In an order handed down today, the Supreme Court denied without comment Sonnenschein Nath & Rosenthal’s petition for certiorari in a breach of contract dispute between the firm and a former partner. The denial means that former Sonnenschein partner Douglas Rosenthal’s fight with his former firm over compensation will go to trial for a second time.
Sonnenschein, which is now known as SNR Denton following a merger with UK-based Denton Wilde Sapte, had asked the high court to weigh in on a 2005 suit filed by Rosenthal, who alleged that he was not fairly compensated for representing the families of those killed in the 1988 bombing of Pan Am Flight 103 over Lockerbie, Scotland. That contingency work made $18 million for the firm. Rosenthal also claimed he was owed origination credit for Sonnenschein’s representation of Sun Microsystems against Microsoft Corp. That work generated $20 million for the firm.
Rosenthal said the firm kept him at the bottom of the partner pay scale, and encouraged him to forgo the Pan Am contingency work to focus on corporate clients who would guarantee a payout.
Rosenthal, who is not related to the Rosenthal in the firm’s name, claimed in his complaint that he was owed $8.5 million. He voluntarily retired from the firm in 2005 and went to work for Constantine Cannon.
In 2008, a Washington jury determined that Rosenthal should have been paid $500,000 each year for the years 2003 and 2004, instead of the more than $400,000 he received from the firm. For 2005 and 2006, the jury decided that Rosenthal should have received $1,365,000 instead of the more than $1 million offered by the firm for each of those years.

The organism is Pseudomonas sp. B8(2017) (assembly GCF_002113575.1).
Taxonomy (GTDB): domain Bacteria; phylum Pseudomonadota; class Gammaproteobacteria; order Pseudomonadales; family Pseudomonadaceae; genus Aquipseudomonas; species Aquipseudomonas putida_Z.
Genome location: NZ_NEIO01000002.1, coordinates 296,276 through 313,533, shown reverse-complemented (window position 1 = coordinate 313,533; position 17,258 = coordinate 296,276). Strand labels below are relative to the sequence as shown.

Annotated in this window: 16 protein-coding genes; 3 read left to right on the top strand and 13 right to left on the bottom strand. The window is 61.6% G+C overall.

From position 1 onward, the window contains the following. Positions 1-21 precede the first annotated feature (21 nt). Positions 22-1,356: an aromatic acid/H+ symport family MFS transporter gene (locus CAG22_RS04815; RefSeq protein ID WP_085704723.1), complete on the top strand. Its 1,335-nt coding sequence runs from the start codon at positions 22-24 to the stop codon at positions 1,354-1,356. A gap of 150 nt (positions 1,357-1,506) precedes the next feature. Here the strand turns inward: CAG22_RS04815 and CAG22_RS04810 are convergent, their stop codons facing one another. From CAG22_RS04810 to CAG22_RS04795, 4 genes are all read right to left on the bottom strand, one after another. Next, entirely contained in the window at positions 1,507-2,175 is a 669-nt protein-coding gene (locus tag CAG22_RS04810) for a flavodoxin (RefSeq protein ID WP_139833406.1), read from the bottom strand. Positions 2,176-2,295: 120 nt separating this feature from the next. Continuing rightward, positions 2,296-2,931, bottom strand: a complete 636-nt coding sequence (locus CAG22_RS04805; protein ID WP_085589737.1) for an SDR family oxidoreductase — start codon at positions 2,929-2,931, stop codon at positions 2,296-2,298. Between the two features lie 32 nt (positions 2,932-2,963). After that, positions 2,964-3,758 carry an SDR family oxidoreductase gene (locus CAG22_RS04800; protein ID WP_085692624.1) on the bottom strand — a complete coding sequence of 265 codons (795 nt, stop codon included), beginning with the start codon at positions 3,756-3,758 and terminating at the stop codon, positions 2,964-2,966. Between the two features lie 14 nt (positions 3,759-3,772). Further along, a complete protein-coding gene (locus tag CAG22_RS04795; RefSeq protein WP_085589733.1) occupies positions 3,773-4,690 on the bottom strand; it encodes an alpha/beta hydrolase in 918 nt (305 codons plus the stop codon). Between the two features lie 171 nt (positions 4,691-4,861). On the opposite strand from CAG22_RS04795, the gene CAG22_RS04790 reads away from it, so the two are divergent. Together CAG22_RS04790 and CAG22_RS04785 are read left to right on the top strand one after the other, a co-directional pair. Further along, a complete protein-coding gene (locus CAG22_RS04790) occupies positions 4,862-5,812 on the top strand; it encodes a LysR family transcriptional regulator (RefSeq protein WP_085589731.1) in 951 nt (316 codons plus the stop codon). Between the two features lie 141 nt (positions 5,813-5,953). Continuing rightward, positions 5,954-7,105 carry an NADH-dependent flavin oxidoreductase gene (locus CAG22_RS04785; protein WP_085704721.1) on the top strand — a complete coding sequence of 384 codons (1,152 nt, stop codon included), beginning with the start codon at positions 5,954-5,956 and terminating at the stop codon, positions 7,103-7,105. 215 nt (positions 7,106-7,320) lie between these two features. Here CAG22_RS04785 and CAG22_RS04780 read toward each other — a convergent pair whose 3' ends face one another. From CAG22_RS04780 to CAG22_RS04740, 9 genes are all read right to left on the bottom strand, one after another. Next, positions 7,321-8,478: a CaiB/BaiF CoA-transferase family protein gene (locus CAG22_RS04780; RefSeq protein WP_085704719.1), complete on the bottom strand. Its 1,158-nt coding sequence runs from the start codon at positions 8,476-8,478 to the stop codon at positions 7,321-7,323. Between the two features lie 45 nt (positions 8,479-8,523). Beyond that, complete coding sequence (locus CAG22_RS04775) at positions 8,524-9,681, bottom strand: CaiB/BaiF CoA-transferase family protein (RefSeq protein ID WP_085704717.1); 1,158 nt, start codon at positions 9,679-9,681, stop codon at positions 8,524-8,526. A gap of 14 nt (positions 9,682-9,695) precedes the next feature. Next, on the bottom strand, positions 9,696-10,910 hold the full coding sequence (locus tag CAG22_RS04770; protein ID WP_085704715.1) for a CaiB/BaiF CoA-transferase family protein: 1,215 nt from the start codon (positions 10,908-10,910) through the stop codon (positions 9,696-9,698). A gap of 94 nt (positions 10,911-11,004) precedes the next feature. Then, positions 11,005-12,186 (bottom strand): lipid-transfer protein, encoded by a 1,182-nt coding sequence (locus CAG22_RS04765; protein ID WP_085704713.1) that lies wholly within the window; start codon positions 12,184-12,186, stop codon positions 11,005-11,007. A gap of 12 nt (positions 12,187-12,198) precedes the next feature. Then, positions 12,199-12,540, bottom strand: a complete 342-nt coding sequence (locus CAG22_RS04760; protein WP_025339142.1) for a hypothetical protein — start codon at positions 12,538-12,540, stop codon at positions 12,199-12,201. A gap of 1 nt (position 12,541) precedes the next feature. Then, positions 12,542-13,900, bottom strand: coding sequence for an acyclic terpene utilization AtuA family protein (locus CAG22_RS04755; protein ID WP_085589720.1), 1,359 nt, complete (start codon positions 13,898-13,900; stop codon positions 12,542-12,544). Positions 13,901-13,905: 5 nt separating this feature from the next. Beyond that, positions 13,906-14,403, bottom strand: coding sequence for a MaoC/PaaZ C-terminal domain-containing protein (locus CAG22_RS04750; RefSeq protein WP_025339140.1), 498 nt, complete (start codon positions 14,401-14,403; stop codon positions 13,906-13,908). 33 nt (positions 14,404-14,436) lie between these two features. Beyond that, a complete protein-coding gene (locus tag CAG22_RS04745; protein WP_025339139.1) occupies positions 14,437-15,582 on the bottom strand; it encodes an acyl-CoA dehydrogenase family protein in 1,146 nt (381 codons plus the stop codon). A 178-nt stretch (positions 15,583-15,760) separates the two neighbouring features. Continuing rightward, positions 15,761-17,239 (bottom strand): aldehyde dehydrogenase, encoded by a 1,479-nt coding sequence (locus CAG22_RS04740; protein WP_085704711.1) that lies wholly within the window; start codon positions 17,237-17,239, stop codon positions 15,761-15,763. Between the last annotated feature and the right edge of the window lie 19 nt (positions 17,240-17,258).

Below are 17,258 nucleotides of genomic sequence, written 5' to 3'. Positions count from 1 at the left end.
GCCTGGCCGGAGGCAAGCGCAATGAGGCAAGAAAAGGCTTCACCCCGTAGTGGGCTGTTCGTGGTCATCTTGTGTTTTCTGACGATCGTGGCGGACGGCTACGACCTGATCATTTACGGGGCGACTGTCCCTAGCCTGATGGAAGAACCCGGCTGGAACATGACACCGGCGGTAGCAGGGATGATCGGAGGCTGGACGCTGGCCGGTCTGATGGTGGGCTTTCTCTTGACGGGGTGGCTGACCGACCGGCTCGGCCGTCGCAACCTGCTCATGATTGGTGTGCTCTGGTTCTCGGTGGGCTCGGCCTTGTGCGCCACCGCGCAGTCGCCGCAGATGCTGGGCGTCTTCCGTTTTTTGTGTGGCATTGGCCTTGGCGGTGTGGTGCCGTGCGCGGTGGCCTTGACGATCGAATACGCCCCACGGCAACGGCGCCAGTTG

A D.C. Superior Court judge later slashed Rosenthal’s award to $65,639 after Sonnenschein argued that Rosenthal’s award was calculated incorrectly.
In January, the D.C. Court of Appeals granted Rosenthal a new trial for a portion of what he claims the firm owes him for the Pan Am Flight 103 work. The court also gave Rosenthal the option of accepting the jury's original decision for some of those fees without the trial judge's reductions and moving on. Rosenthal opted for the retrial.
In the petition for certiorari, filed on Aug. 17 by James Hamilton, a partner at Bingham McCutchen, Sonnenschein argued that that the appeals court made “egregious” errors in its January opinion that will have “significant and far reaching effects on our nation’s major law firms.” Hamilton declined to comment on the Supreme Court’s decision to deny certiorari.
SNR Denton’s general counsel, John Koski, said in a statement, “While we are disappointed that the Supreme Court did not accept the case at this stage, we are confident in the outcome.”
Gary Malone, a Constantine partner representing Rosenthal, said that he “wasn’t surprised” at the Supreme Court’s decision. He said that he and his client waived their right to reply to the petition “so we could get the denial of cert. done more quickly.”
Malone said, “We knew that Sonnenschein’s petition was wholly without merit, and we’re looking forward to the trial on the issue of damages. This is the final word on the question of whether Rosenthal was treated unfairly, and it appears the Supreme Court agreed that the firm failed to compensate Mr. Rosenthal properly for the millions he brought into the firm.”